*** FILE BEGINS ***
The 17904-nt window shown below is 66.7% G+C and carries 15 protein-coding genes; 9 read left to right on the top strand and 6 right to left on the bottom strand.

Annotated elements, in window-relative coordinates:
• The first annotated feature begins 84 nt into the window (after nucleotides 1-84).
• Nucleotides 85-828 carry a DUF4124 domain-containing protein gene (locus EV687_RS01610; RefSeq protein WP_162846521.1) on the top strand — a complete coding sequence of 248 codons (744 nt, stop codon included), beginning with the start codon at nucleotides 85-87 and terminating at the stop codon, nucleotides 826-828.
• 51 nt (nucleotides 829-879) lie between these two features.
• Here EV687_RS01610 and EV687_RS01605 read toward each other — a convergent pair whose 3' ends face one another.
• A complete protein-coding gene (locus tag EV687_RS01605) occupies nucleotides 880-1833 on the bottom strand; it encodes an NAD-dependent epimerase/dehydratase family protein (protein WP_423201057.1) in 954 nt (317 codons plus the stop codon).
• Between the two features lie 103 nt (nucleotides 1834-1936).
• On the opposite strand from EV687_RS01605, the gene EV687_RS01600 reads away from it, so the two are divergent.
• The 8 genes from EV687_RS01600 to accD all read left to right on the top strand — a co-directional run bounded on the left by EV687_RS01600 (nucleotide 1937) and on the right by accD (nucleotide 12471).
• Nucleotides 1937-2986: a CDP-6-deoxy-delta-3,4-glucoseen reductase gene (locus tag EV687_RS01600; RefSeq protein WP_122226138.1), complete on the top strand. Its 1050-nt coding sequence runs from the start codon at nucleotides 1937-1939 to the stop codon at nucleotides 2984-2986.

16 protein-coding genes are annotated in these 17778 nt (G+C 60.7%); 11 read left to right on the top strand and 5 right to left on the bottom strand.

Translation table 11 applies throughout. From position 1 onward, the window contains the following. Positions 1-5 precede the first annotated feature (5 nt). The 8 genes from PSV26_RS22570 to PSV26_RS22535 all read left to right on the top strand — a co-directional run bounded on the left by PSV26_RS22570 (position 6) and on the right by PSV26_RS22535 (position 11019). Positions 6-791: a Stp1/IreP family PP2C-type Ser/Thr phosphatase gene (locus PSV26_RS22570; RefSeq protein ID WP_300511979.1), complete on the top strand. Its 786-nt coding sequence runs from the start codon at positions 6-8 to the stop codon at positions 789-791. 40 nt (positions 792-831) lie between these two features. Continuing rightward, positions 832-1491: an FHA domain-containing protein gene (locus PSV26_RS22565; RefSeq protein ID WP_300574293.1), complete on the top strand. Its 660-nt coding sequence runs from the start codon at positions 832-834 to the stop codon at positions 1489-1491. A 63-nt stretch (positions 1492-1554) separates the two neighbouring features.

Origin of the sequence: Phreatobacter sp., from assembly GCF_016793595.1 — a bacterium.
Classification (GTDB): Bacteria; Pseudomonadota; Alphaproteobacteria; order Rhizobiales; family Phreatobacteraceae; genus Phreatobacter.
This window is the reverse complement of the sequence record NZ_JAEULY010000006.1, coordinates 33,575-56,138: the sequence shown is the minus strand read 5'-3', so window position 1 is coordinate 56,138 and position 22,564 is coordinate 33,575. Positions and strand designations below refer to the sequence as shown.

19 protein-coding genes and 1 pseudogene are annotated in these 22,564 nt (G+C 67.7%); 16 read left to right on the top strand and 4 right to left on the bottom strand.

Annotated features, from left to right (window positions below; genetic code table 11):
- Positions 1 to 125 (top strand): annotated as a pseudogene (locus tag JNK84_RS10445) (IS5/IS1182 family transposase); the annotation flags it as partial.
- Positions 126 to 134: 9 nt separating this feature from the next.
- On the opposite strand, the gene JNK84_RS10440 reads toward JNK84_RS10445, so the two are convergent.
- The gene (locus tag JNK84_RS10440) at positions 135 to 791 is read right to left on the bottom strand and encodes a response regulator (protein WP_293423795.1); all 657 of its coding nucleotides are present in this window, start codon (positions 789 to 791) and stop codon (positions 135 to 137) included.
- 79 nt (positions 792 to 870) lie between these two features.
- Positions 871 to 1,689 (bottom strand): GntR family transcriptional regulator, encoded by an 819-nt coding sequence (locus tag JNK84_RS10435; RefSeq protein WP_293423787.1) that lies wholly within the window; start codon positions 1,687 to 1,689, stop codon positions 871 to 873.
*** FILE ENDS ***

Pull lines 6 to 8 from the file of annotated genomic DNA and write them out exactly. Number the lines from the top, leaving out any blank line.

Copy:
• Here EV687_RS01610 and EV687_RS01605 read toward each other — a convergent pair whose 3' ends face one another.
• A complete protein-coding gene (locus tag EV687_RS01605) occupies nucleotides 880-1833 on the bottom strand; it encodes an NAD-dependent epimerase/dehydratase family protein (protein WP_423201057.1) in 954 nt (317 codons plus the stop codon).
• Between the two features lie 103 nt (nucleotides 1834-1936).